Only 80 years separate the modern Middle East from the forgotten and long-lived Ottoman Empire. Over six hundred years, from about 1300 to 1923, the Ottoman Empire expanded into the largest political entity in Europe and Western Asia and then imploded and disappeared into the back pages of history. During the height of the Empire, it controlled much of southeastern Europe, most of the area of the present-day Middle East, and parts of North Africa. In the 13th century, the region of Anatolia (most of the Asian part of present-day Turkey) was controlled by the Byzantine Empire in the northwest and the Seljuk Turks in the southwest. Around 1290, Osman I (1258-1324), a Muslim warrior and leader of a small principality inside Seljuk Turk territory, declared his independence from the Seljuk sultan. The Ottoman Empire was founded.
From its small bridgehead in Anatolia, Osman and his son Orhan (1288-1362) began expanding their lands northwest into Byzantine Empire territory and east into the rest of Anatolia. By 1481 the Ottoman Empire territory included most of the Balkan Peninsula and all of Anatolia. During the second great expansion period from 1481 to 1683, the Ottoman Turks conquered territory in Syria, Egypt, Mesopotamia (modern Iraq), and Hungary. During the zenith of the Empire, Suleiman the Magnificent (c. 1495-1566) was ruler and oversaw important achievements of Ottoman culture. In 1683 the Turks attempted to continue their European expansion by attacking Vienna in July. The assault failed; the slow decline of the Empire had begun. The main catalysts for the decline were problems within the army (overpay and recruitment), government corruption, and civil unrest. In earnest, a series of unsuccessful major conflicts and subsequent treaties, caused the Empire to lose most of its territory. Egypt was temporarily lost to Napoleon in 1798 then permanently lost in 1882. Greece was lost after the Greek War of Independence (1822-1827). War with Russia (1877-1878) resulted in the loss of more Balkan Territory.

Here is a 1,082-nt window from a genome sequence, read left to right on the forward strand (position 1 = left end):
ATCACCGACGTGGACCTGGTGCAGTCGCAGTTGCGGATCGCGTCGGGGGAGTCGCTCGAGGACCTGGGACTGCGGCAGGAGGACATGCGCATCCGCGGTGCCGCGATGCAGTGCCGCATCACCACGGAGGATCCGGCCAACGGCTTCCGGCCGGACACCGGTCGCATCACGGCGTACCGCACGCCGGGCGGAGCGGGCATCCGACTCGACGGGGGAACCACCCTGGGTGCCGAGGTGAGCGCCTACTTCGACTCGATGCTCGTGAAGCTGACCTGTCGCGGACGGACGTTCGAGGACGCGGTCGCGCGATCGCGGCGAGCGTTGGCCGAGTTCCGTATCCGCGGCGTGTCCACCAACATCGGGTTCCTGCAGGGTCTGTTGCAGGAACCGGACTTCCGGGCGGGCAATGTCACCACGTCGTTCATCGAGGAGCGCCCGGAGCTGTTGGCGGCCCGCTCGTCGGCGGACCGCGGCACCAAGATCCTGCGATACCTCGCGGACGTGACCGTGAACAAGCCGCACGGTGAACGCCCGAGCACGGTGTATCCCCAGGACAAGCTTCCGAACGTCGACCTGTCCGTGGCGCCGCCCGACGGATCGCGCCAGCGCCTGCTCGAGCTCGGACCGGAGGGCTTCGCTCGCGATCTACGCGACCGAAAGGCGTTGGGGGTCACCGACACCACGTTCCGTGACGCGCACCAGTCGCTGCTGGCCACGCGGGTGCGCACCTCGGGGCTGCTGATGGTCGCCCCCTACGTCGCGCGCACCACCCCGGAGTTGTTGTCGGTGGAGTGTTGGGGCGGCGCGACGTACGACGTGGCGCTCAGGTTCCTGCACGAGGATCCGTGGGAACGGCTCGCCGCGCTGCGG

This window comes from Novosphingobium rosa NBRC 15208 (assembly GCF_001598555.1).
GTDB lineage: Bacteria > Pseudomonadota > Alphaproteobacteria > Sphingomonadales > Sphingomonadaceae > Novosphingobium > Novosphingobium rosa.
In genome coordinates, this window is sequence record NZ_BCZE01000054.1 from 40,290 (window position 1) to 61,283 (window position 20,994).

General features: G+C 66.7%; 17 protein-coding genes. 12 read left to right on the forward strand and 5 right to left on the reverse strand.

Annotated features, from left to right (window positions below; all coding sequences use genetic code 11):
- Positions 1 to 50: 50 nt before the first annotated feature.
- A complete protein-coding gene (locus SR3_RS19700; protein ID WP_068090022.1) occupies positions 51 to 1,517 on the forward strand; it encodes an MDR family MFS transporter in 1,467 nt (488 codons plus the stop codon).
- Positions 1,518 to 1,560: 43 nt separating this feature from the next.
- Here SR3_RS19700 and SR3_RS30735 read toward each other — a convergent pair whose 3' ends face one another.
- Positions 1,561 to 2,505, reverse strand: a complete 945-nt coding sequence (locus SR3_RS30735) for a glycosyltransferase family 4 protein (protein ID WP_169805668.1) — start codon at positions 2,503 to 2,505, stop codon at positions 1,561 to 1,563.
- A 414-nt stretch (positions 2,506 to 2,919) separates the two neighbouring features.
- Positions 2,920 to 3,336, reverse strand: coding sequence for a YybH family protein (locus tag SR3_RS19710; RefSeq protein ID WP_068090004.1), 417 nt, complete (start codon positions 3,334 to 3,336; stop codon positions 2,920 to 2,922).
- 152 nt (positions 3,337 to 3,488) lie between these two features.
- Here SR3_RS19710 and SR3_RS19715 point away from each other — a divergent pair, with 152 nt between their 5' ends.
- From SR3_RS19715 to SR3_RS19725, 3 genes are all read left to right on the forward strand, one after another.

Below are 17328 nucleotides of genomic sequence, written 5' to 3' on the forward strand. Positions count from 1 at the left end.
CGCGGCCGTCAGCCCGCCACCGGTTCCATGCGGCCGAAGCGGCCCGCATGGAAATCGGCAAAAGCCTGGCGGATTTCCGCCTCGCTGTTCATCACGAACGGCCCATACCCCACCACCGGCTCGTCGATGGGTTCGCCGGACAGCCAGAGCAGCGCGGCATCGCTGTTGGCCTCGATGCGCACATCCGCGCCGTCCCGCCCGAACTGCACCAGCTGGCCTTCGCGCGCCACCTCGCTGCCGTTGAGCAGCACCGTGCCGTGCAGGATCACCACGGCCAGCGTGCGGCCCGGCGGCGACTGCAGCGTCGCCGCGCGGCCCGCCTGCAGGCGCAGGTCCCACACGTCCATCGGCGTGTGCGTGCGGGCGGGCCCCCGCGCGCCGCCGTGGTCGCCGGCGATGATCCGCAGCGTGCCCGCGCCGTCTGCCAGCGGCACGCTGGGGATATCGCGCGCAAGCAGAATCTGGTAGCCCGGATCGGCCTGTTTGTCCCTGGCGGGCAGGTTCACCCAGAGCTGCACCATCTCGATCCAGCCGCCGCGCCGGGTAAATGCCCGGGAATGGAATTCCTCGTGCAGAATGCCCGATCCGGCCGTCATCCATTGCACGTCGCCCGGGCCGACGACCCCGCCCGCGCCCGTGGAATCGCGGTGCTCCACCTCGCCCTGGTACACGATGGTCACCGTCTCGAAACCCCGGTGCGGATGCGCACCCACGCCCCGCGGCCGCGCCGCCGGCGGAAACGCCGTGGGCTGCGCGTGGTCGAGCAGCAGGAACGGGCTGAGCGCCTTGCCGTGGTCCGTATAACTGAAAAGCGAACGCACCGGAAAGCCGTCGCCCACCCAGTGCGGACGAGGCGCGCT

The Empire tried to modernize its army and implement political and economic reform but it was too late. In 1908 the Young Turk movement, led by a coalition of nationalist groups, revolted against the authoritarian regime of the sultan and set up a constitutional government. In World War I the government joined forces with the Central Powers. When the Central Powers were defeated, the Ottoman Territory was significantly reduced and the borders were aligned roughly with present-day Turkey. After the war, from the years 1919 and 1923, Mustafa Kemal led a national uprising (the Turkish War of Independence) against the last Ottoman sultan which laid the foundation of the new Turkish State and signaled the end of the Ottoman Empire.
Note: The word Ottoman is derived from Uthman, the Arabic form of Osman.
Selected sources: Cantor, Norman F. ed. The Encyclopedia of the Middle Ages. New York. 1999. O'Brien, Patrick K. General ed. Encyclopedia of World History. Facts on File. New York. 2000.
(Edited by Hannah Holbert, 2023)